When I told my dad, a Michigan State alum, that I was going to East Lansing after the game last Saturday, he advised me not to wear University apparel. “It’s probably safer not to,” he hinted ominously. But when trekking through State’s sprawling campus, I found my State brethren to be in jolly moods, despite an absurd amount of police presence. My State friend had taken to pointing out the police slowly cruising around East Lansing.

“There’s another one,” she dully said approximately 25 times on our 45-minute exodus to a house party.

On Grand River Avenue, a large stretch that eerily parallels our State Street, the police were even more apparent. Two mounted officers were clopping intimidatingly past bars; those hellishly large horses looked ready to curb-stomp any bystander that got out of line.

I didn’t witness any hoof-stomping — but just because I have no actual evidence doesn’t mean it doesn’t happen. I don’t really think drunken revelers mix well with even the most well-trained equines, but it sure beats attempting to police State’s gigantic campus on foot.

“The police presence is crazy — there are like five different police departments including campus police that are out every weekend,” said one LSA junior. The student, who transferred from State to Michigan, chose to remain anonymous because he is underage. He attributed the increased police presence to State kids’ party-prone ways.

After seeing the vast number of police cars swarming the campus, I contacted the Michigan State University Police multiple times in an effort to find out if the influx of backup was simply due to the big game. But unsurprisingly, no one picked up the phone — probably because they were all stationed somewhere on campus.

Though I didn’t witness the police actually interacting with students, I saw a few “fights” that broke out due to wandering packs of bloodthirsty State kids aggressively heckling the poor University bastards who were brave or stupid enough to wear maize and blue.

A bright spot on this mass exodus to party: The Campus Crusade for Christ student group was stationed at an ordinary house party, grilling “Jesus Dogs” to distribute to hungry partiers. One campus crusader said he just wanted to make sure people were drinking on a full stomach and staying safe. Even though the stereotype is that East Lansing is crazy, many seemed to be on the lookout for others.

The visible police presence may be more pronounced at State, but wayward Michigan kids should take comfort in the fact that East Lansing and Ann Arbor have many similarities. They both have a Potbelly, an American Apparel and some zany, sign-wielding zealots who preach on street corners. The fire and brimstone-breathing old guys standing on literal soapboxes in downtown Ann Arbor condemning random passersby are apparently a franchise.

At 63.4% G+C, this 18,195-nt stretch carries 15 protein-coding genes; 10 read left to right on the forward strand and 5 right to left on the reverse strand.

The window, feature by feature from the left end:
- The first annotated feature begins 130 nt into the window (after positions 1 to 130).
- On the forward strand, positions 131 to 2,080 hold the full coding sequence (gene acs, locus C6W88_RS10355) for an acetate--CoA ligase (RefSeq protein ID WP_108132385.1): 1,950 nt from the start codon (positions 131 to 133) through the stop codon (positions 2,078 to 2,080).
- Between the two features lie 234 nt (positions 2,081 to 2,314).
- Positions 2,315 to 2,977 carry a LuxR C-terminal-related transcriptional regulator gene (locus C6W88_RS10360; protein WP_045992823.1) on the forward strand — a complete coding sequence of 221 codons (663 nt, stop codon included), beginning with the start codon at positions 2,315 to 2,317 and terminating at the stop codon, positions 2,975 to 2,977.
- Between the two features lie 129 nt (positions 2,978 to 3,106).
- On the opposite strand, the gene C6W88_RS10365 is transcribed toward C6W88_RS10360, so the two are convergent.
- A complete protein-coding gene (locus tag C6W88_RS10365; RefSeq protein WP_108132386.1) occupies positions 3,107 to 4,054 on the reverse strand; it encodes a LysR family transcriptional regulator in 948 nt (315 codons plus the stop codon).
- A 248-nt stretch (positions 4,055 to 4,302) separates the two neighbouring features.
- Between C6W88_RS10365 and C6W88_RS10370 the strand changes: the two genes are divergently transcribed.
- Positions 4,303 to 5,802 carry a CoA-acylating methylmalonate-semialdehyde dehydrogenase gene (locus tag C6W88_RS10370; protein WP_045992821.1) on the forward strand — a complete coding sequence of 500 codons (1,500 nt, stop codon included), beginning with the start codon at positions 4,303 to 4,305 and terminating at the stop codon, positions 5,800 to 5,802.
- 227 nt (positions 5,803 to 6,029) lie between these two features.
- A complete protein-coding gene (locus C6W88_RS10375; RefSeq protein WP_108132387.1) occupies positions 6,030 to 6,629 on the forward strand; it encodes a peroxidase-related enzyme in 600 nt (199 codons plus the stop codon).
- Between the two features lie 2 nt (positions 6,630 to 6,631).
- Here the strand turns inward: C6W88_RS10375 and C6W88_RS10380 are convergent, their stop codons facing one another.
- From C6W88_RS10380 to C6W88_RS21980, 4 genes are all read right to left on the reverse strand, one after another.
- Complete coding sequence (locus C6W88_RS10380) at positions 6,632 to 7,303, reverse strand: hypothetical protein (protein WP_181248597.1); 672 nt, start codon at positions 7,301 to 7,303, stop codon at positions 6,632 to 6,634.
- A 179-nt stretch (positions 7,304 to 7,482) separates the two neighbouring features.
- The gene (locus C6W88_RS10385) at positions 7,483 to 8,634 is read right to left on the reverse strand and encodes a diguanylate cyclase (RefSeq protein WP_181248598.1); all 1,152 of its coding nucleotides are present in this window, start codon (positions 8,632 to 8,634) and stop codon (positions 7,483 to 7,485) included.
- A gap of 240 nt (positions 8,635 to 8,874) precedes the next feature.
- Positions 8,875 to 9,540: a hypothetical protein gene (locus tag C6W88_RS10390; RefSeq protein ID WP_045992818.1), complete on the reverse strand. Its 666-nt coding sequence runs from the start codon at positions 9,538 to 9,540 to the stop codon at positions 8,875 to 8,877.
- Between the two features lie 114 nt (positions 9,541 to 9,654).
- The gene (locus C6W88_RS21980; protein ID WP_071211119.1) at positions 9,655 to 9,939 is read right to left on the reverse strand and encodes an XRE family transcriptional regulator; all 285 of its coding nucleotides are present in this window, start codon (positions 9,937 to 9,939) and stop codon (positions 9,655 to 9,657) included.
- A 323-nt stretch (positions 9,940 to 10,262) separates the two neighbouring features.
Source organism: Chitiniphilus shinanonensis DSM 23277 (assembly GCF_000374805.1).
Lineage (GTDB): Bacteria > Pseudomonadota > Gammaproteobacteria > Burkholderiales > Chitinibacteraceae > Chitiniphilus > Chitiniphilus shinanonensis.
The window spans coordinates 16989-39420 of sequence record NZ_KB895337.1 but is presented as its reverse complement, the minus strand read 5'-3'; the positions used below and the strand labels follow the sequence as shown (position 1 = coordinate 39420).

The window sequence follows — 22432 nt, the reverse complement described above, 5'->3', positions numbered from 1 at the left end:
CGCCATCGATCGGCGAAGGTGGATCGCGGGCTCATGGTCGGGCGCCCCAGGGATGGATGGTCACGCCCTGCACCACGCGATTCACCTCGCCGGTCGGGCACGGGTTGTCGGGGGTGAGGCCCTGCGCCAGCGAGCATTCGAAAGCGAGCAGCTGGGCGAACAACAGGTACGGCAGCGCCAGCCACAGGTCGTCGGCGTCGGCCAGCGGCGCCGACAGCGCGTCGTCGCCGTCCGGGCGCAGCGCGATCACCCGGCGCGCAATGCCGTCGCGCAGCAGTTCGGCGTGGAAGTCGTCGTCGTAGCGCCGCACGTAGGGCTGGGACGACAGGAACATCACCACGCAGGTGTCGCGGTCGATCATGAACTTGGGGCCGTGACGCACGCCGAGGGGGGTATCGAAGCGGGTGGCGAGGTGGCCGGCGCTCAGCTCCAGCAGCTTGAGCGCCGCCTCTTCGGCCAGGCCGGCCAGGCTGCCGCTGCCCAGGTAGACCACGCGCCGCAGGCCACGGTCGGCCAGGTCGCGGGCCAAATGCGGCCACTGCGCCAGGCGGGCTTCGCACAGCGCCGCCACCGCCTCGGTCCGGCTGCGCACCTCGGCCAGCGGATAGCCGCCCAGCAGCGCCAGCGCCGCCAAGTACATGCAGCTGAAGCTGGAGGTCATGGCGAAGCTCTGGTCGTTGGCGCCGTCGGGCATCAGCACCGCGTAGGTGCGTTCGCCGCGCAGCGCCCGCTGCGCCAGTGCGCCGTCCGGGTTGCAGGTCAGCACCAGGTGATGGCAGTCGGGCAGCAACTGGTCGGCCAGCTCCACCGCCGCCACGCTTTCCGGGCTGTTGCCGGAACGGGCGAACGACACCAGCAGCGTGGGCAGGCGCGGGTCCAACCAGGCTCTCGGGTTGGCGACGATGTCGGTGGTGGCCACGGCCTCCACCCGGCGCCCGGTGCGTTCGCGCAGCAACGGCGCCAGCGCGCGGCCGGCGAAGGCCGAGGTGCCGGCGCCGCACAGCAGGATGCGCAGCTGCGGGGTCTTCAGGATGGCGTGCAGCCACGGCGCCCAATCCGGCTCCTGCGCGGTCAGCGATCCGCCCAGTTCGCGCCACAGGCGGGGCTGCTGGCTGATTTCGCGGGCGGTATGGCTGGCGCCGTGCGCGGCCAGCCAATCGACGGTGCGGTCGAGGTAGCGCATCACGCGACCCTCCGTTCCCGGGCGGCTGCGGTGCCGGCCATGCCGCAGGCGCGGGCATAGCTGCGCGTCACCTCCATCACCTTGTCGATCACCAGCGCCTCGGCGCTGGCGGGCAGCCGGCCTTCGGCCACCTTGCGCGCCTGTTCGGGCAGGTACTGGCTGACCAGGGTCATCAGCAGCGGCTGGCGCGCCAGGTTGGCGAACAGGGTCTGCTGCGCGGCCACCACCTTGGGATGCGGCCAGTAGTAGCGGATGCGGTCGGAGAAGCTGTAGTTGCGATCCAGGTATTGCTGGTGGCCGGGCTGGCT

They’ve also been dispatched to East Lansing to assure the Spartans they are also going to rot in hell for a whole litany of “sins.” East Lansing is definitely not lacking in folksy charm.

But there exist differences between the nightlife at the two rival universities, as many wide-eyed University of Michigan kids have discovered in East Lansing.

A State sophomore who grew up in Ann Arbor and preferred not to be identified as a drinker confirmed that in East Lansing, students have to pay five dollars per cup at a party.

“People party a lot more in East Lansing, so it’s sort of the price of admission,” she said.

But in a lot of ways, State kids are just like us. They require post-party fuel in order to trek back home after a night of revelry. The entire party scene revolves around one street — Grand River, in their case. And they have a Panchero’s, too.

But where we found the real after-party was at the packed double decker McDonald’s on the outskirts along Grand River. There was a line to get into the golden arches with an exasperated, elderly security guard acting as a bouncer. The tired, sad-eyed man attempted to control the scene, but people spilled into the establishment in waves of green and white.

Another one of the ever-present security guards was stationed upstairs peering warily down at the hordes of hungry students jostling over their place in line, and the workers behind the counter patiently repeated orders back to their slurring customers. And when one blurry-eyed patron decked out in Spartan colors asked if he could have the rest of my fries, I felt a sense of camaraderie with our (little) brother school. They aren’t so different from us — but if you come, come mounted on your own police steed, because seriously, that campus is huge.

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